WASHINGTON (AP) — Linking arms in a Capitol Hill ballroom, Hillary Clinton received a public embrace Monday from 13 female Democratic senators who praised her as a trailblazing leader ready to be president. But there was one noticeable absence: Massachusetts Sen. Elizabeth Warren.
Clinton joined with a power base of female Senate Democrats, who said a second Clinton in the White House would ensure that generations of young women would view a female president as a normal course of American progress — a notion Clinton welcomed.
"If you're ready for me, I'm ready for you," Clinton said on a stage that included 13 chairs — one for each senator.
Clinton has locked up dozens of endorsements from governors and members of Congress. Monday's fundraising event with 1,000 supporters served notice to Vermont Sen. Bernie Sanders, Clinton's main rival, who has served with many of the same female lawmakers for years.
"She's got the right stuff and it's her time to be president," said Maryland Sen. Barbara Mikulski, who pointed out that women first gained the right to vote in 1920. "Don't you think after 95 years we should have a woman president?"
Wisconsin Sen. Tammy Baldwin said the "symbolism" of Clinton's campaign was important. "I want every young woman, every young girl, to be able to look at the president of the United States and see someone who looks a little bit like herself," she said.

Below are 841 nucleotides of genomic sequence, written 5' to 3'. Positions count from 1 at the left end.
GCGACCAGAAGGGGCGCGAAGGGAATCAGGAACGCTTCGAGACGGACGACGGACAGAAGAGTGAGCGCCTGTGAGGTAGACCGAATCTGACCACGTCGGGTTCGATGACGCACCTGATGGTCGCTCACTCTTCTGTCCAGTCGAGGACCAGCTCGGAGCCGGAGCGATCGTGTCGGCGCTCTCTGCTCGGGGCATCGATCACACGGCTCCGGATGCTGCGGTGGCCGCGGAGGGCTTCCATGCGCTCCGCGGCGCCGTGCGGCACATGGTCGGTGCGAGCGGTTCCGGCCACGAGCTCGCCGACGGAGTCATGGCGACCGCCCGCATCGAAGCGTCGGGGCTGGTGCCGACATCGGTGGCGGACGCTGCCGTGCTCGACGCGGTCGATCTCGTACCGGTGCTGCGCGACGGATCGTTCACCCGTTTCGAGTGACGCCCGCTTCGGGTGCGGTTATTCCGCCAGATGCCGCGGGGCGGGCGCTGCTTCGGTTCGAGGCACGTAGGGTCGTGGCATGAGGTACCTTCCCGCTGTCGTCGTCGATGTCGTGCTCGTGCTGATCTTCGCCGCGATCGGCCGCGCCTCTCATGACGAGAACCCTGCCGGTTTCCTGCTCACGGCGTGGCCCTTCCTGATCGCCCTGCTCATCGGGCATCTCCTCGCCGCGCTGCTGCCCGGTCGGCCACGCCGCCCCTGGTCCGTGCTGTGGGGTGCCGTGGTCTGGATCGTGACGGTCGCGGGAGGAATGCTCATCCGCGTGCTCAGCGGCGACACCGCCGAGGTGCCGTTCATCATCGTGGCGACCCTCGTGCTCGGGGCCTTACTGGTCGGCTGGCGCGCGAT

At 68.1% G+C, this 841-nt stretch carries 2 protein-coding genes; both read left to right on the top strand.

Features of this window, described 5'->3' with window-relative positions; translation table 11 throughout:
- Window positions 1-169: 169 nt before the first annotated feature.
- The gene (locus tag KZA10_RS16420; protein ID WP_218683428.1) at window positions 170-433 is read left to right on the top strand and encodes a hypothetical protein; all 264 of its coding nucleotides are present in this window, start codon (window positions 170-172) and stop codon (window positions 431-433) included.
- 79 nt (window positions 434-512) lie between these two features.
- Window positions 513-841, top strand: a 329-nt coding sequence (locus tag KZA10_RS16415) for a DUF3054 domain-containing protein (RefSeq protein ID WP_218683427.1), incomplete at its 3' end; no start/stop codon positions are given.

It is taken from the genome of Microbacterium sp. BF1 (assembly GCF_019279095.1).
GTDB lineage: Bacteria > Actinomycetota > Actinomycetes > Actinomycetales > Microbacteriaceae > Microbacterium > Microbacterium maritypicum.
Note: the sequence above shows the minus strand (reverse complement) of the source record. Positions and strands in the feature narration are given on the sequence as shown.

The event also underscored how Warren remains a major holdout for Clinton, who appeared alongside Boston Mayor Marty Walsh on Sunday at an event in the city's famed Faneuil Hall.
After declining a draft movement to run for president, Warren has played a major role in pushing the Democratic field to address economic inequality, college affordability and tougher regulations on Wall Street.
Warren told the Boston Globe in September that she would likely endorse during the primaries but said at the time, "Right now that's not where we are." Her spokeswoman declined comment on the Clinton event.
Warren was among a large group of female senators who urged Clinton to run for president in a private letter sent in 2013. She has been promoting a corporate tax overhaul recently and by withholding her endorsement, she maintains leverage among a Democratic field courting her support.
Many of Warren's supporters have gravitated to Sanders, who frequently says the nation's economic system is "rigged," a term often used by Warren.
Sanders said in a statement that he and Warren "speak often about the major issues facing the country" and he looks "forward to continuing to work with Senator Warren."
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